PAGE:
Example onboarding guide for the first month


Introduce your new hire to the organization (via Slack, company meeting, or email). This way, when your new employee reaches out to anyone in the organization, their colleagues know who they are. 

Conduct new hire orientation. I like to prepare a powerpoint that reviews the history of the company, mission, vision, purpose, tools, policies, and resources in a format the employee can refer back to later. 

Have your new hire meet their onboarding buddy and manager.


Review what the next three months will look like in your new hire’s 90 day onboarding program. 

Continue daily meetings for at least the first week with their manager. In these meetings, managers should review what the goals and objectives are for the new hire in a 30/60/90 day plan. This plan should include specific direction from the new hire’s manager on what’s important, what to read, who to meet, and what to accomplish in that time. Specifics are important so employees can feel positive momentum of getting what’s needed done!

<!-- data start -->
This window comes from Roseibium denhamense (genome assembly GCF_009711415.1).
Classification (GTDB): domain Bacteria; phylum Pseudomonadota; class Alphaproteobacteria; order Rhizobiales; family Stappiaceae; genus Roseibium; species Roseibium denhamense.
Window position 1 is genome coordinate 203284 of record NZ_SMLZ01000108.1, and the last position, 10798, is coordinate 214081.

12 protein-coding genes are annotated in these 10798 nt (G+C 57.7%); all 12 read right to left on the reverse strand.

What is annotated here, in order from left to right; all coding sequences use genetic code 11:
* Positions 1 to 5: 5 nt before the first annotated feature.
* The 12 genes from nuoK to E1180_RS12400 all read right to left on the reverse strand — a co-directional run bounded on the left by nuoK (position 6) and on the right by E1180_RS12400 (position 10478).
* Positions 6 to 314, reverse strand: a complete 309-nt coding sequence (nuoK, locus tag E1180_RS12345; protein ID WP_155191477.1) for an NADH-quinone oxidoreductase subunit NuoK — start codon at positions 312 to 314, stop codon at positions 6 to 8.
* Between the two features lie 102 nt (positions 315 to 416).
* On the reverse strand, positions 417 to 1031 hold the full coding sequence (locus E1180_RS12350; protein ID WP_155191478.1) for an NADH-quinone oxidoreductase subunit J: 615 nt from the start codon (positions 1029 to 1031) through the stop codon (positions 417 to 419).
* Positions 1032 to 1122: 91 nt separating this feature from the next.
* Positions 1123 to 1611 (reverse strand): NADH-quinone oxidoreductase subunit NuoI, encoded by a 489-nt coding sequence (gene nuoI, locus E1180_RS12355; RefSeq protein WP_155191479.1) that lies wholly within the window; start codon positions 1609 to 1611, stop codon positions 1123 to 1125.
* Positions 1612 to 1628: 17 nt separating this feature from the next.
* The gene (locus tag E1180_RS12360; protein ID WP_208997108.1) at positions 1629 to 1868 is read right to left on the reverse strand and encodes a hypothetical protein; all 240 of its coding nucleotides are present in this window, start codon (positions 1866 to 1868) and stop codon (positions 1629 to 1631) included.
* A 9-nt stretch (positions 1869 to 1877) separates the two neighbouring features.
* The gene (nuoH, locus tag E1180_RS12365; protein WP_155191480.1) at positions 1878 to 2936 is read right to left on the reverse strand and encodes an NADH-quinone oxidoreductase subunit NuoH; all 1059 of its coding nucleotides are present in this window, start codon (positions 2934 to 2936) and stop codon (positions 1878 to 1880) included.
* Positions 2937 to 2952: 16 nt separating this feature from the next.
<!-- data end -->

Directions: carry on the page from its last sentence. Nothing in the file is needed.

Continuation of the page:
Ask the new hire’s onboarding buddy to reach out to see how their first week went and address any questions or concerns. This is a great opportunity to get feedback on what onboarding activities are helpful or not and intervene before any situations escalate.


Set up meetings (no more than three a day) for a new hire to meet everyone in the organization (in small organizations). Helpful tip: To streamline this, create a google sheet and put the name of everyone at the company along with open blocks of time for them to quickly choose what works best for them. 

At these meetings colleagues will tell the new hire how they might work together, what they can help with, and  build rapport with their new work family. 

Get to know your new employee. I created this new employee survey that asks new employees how they like to be recognized (see this post on how to use love languages at work!). A survey could include how they most appreciate feedback, what time of day is their most productive, if they have food allergies, and more.